•Listening habits. Vinyl LP percentage of total physical album sales has grown at the same time CD sales and overall physical album sales have declined.
There were 16.4 million LPs sold in 2018, accounting for 19% of all albums sold (86.5 million), Nielsen says. Back in 2009, vinyl LP sales of 2.5 million, accounted for only 1% of the nearly 307 million physical albums sold.
Sales of vinyl on Record Store Day alone have risen from 17,000 discs to 733,000 in 2018, Nielsen says.
•Record stores by the numbers. Independent record stores accounted for 45% of vinyl sales in 2015, according to Nielsen. Overall, there are 2,419 record stores in the U.S., down from 5,259 in 2012, according to IBISWorld.
Higher margins for vinyl have led other stores including Barnes & Noble and other retailers to add vinyl sections. More than 3,000 independent record stores worldwide are participating Saturday.
•Rock rocks on. The most popular genre for vinyl? Rock. Consumers bought 10.4 million rock albums in 2018, about 12% more than in 2017, according to Nielsen. R&B/Hip-hop came in second with 2.25 million sold, an increase of 25%.
•Vinyl projections. Record store industry revenue is expected to fall an annualized 3.4% to $1.3 billion. Albums of all formats (vinyl, downloads, CDs) are in decline as streaming lets listeners pick and choose.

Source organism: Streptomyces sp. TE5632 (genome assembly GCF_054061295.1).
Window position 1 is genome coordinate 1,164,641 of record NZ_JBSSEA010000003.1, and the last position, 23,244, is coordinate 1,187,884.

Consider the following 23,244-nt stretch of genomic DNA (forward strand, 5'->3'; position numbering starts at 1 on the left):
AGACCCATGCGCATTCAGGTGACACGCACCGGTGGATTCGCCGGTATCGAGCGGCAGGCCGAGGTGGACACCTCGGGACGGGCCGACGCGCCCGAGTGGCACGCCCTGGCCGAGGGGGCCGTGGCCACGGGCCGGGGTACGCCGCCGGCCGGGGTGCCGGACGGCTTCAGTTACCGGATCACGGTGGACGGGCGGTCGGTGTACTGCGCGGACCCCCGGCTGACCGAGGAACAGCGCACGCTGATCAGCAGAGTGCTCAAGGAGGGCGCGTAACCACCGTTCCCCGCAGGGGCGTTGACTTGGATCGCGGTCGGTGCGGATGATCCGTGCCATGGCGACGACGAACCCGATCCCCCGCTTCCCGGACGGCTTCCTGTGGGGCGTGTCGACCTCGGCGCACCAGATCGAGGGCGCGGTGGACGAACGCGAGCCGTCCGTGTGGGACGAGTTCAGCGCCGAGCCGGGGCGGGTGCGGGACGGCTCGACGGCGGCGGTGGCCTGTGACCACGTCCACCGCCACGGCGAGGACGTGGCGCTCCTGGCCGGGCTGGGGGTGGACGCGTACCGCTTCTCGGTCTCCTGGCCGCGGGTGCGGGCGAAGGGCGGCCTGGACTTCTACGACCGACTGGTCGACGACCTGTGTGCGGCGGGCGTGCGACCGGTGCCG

Album sales are expected to fall from about 350 million units sold in 2010 to about 150 million this year and 125 million in 2024, according to IBISWorld.
Still, there’s some hope that vinyl will hook younger consumers. As spending has risen an estimated annualized 23.7% over the last five years, there’s been increased interest from the college-age demographic, IBISWorld says.
More than half of record buyers are aged 45 and over, IBISWorld says, 35% are aged 25-45, with nearly 10% aged 24 or younger.
Record Store Day special releases
With about 375 special releases available in stores, there’s probably something for everyone. Record Store Day co-founder Kurtz listed his top five in Goldmine magazine. His favorite? A four-disc set with 43 songs by Todd Rundgren in The Complete U.S. Bearsville & Warner Bros. Singles.
Other coveted releases:
•Aretha Franklin, The Atlantic Singles 1967. A box set that collects five 7-inch singles including “Respect,” “A Natural Woman (You Make Me Feel)” and “Chain Of Fools.”
•Bob Dylan, Blood on the Tracks. A recreation of a rare test pressing made in early 1975 before the actual album was released. Dylan re-recorded five of the songs for the final album. Tracks include “Tangled Up In Blue” and “You’re Gonna Make Me Lonesome When You Go.”
•Soccer Mommy, For Young Hearts. The original EP that launched the career of the singer-songwriter Sophie Allison was only made available on 300 cassettes. The green vinyl disc comes with a poster.